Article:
Martyrs and Mary’s Magnificat

He has cast down the mighty from their thrones
and has lifted up the lowly.
He has filled the hungry with good things,
and the rich he has sent away empty.
Luke 1: 52-53

 Mary’s canticle, the Magnificat, has been set to music by many, including Johann Sebastian Bach. But its words are a great challenge to the powerful and rich of this world and have been lived by many, often to the point of martyrdom.

Mary proclaims the greatness of the Kingdom of God and describes what it entails:

food for the hungry, the exaltation of the lowly.

 But many who have struggled for this Kingdom has lost their lives in the process.

On December 22, 1988,  Chico Mendez, rubber-tapper, advocate of the environment, was killed in Brazil. This martyr for the environment once said:

“If a messenger from heaven would guarantee that my death would strengthen our struggle, it might be worthwhile. But experience teaches us the opposite; so, I want to live.”

On December 22, 1997, in the chapel in Acteal, municipality of Chenalhó, Chiapas, Mexico, 45 civilians were murdered. They were members of Socieded Civil Las Abejas (The Bees Civil Society), a nonviolent community involved in the struggle for justice for the indigenous in one of the poorest areas of Mexico.

A survivor of the massacre said:

“. . . we do not have arms to defend ourselves. . . .But we decided to trust in God and we began to pray in the church. Now we know that they are martyrs. We know that God received the 45 and that God is preparing to receive us also. Because the struggle continues. We are not afraid to die. We are ready to die, but not to kill. If God permits us some more days here, all right. If not, that is all right also.”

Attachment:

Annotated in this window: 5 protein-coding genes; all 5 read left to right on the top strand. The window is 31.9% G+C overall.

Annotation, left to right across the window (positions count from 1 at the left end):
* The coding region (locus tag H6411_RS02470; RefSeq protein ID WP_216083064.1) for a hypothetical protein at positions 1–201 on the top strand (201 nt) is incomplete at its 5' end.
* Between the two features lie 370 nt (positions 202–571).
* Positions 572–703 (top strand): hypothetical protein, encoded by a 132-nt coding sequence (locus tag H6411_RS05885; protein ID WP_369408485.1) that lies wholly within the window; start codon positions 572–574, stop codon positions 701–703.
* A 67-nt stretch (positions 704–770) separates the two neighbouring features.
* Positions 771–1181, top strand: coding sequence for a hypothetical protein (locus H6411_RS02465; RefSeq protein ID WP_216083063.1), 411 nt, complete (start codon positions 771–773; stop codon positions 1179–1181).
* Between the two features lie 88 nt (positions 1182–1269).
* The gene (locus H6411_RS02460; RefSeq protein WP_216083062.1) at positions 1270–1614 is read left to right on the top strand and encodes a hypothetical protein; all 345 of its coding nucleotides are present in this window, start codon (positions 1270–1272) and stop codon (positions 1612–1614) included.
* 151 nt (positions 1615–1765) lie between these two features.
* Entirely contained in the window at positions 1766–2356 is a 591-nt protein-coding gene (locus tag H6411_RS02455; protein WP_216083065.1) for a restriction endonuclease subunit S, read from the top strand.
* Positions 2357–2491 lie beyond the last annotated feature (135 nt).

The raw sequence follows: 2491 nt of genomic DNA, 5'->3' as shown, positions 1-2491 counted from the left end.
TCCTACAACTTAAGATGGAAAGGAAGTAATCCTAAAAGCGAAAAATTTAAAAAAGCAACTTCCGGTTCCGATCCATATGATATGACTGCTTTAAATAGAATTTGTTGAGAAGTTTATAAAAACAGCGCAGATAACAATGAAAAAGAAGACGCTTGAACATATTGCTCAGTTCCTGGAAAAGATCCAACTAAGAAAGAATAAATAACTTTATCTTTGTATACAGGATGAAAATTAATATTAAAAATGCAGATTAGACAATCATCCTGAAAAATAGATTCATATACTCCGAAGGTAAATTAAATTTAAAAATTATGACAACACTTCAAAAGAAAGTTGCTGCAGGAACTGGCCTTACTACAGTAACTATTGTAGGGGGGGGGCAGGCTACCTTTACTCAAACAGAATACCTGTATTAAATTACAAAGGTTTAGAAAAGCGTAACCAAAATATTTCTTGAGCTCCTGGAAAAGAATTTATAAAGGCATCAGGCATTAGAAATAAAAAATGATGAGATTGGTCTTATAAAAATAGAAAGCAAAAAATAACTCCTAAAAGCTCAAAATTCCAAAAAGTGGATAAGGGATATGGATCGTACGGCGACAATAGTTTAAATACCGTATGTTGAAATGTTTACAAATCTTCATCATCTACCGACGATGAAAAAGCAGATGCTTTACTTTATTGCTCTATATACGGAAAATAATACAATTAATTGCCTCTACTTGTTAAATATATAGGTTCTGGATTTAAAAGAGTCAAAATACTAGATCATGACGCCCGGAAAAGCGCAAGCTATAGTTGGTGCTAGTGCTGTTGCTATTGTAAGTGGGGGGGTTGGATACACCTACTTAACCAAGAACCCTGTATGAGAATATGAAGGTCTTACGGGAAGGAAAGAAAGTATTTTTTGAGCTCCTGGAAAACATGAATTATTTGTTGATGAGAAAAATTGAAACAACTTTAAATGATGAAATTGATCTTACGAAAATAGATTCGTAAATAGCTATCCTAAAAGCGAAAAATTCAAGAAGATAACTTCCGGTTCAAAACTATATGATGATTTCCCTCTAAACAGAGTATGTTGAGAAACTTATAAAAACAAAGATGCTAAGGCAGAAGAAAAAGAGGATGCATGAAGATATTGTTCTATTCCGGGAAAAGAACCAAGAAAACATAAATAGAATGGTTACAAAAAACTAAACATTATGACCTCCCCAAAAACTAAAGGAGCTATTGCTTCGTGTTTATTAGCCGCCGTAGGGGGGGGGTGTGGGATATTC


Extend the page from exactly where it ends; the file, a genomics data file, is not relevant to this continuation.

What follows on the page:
It appears from these and other cases that the lowly are not being lifted up, that the rich are grabbing more and more. But in the plan of God there is a hope for something different as well as a call for God’s people to struggle for a world where the lowly are lifted up, honored, and have what they need.

Will we live the Magnificat – or just “pray” it?



One response to “Martyrs and Mary’s Magnificat

  1. There’s a nice commentary on the Magnificat, with a quote from Dietrich Bonhoeffer, at the blog “Creo en Dios!”:

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